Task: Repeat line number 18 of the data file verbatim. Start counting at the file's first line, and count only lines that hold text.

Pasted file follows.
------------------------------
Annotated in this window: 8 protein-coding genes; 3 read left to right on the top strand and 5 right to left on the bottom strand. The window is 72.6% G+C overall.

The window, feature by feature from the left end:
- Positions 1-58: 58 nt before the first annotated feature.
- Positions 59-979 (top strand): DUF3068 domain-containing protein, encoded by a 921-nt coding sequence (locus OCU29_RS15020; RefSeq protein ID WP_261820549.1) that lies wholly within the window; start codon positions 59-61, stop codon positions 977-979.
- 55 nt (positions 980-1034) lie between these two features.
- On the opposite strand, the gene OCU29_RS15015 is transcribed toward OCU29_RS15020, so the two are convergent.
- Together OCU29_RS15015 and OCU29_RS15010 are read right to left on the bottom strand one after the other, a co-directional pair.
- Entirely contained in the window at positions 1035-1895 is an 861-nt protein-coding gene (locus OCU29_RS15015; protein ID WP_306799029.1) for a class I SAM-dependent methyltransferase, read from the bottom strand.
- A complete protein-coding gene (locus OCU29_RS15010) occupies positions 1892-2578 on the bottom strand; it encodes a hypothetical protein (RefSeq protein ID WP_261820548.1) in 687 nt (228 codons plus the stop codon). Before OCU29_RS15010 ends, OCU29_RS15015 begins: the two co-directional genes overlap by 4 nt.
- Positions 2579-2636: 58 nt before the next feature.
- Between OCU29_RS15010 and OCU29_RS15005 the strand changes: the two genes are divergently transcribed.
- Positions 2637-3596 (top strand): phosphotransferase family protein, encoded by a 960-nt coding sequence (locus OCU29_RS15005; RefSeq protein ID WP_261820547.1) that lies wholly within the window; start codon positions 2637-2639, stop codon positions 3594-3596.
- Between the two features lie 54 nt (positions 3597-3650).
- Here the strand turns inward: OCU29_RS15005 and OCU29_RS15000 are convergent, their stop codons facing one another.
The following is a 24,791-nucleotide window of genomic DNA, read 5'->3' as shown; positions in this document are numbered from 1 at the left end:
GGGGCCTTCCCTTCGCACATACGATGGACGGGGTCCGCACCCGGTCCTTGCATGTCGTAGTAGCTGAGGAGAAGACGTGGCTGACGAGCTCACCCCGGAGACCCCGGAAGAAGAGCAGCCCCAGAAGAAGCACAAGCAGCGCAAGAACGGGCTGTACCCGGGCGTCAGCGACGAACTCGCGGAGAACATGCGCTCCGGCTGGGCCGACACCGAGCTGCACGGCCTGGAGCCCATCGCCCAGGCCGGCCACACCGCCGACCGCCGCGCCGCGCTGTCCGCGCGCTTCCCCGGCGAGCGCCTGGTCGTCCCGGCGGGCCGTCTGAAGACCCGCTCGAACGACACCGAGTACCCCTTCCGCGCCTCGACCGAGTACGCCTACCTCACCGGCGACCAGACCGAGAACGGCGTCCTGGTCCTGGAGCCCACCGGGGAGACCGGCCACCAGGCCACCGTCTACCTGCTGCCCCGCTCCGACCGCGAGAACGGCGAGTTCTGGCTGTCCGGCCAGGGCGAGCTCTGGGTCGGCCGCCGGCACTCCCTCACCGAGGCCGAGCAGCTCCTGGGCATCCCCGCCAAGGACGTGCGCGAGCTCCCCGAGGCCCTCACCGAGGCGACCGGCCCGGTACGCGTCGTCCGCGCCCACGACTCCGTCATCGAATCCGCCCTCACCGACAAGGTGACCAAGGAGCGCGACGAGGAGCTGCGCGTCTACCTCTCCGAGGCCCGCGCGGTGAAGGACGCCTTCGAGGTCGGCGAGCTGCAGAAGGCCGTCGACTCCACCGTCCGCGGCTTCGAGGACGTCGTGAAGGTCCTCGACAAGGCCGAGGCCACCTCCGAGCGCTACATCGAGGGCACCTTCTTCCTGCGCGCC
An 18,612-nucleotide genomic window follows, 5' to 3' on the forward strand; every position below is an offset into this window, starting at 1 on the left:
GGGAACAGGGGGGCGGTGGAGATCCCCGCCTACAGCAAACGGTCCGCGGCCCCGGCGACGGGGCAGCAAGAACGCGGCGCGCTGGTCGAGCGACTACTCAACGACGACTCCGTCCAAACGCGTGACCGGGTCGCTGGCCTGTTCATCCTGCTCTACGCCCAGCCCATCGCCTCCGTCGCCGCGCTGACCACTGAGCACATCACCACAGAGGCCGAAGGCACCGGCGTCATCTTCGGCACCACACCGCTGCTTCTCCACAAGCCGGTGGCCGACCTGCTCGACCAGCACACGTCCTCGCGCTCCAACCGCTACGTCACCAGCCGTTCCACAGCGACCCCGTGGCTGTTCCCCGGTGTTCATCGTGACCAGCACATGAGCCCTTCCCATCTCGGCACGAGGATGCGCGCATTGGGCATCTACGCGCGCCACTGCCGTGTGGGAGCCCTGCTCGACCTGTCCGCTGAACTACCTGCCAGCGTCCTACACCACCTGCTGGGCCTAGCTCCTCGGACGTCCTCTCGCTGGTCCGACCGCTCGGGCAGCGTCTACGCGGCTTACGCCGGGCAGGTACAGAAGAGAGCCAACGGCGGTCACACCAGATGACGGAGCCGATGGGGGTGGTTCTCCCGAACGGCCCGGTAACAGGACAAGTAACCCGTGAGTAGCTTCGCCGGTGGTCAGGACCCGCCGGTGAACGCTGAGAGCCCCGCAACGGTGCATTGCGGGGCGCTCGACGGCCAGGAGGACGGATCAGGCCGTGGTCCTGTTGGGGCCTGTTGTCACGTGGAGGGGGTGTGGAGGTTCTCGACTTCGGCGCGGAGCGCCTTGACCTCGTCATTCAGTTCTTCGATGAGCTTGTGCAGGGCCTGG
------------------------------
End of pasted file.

GGGAACAGGGGGGCGGTGGAGATCCCCGCCTACAGCAAACGGTCCGCGGCCCCGGCGACGGGGCAGCAAGAACGCGGCGCGCTGGTCGAGCGACTACTCAACGACGACTCCGTCCAAACGCGTGACCGGGTCGCTGGCCTGTTCATCCTGCTCTACGCCCAGCCCATCGCCTCCGTCGCCGCGCTGACCACTGAGCACATCACCACAGAGGCCGAAGGCACCGGCGTCATCTTCGGCACCACACCGCTGCTTCTCCACAAGCCGGTGGCCGACCTGCTCGACCAGCACACGTCCTCGCGCTCCAACCGCTACGTCACCAGCCGTTCCACAGCGACCCCGTGGCTGTTCCCCGGTGTTCATCGTGACCAGCACATGAGCCCTTCCCATCTCGGCACGAGGATGCGCGCATTGGGCATCTACGCGCGCCACTGCCGTGTGGGAGCCCTGCTCGACCTGTCCGCTGAACTACCTGCCAGCGTCCTACACCACCTGCTGGGCCTAGCTCCTCGGACGTCCTCTCGCTGGTCCGACCGCTCGGGCAGCGTCTACGCGGCTTACGCCGGGCAGGTACAGAAGAGAGCCAACGGCGGTCACACCAGATGACGGAGCCGATGGGGGTGGTTCTCCCGAACGGCCCGGTAACAGGACAAGTAACCCGTGAGTAGCTTCGCCGGTGGTCAGGACCCGCCGGTGAACGCTGAGAGCCCCGCAACGGTGCATTGCGGGGCGCTCGACGGCCAGGAGGACGGATCAGGCCGTGGTCCTGTTGGGGCCTGTTGTCACGTGGAGGGGGTGTGGAGGTTCTCGACTTCGGCGCGGAGCGCCTTGACCTCGTCATTCAGTTCTTCGATGAGCTTGTGCAGGGCCTGG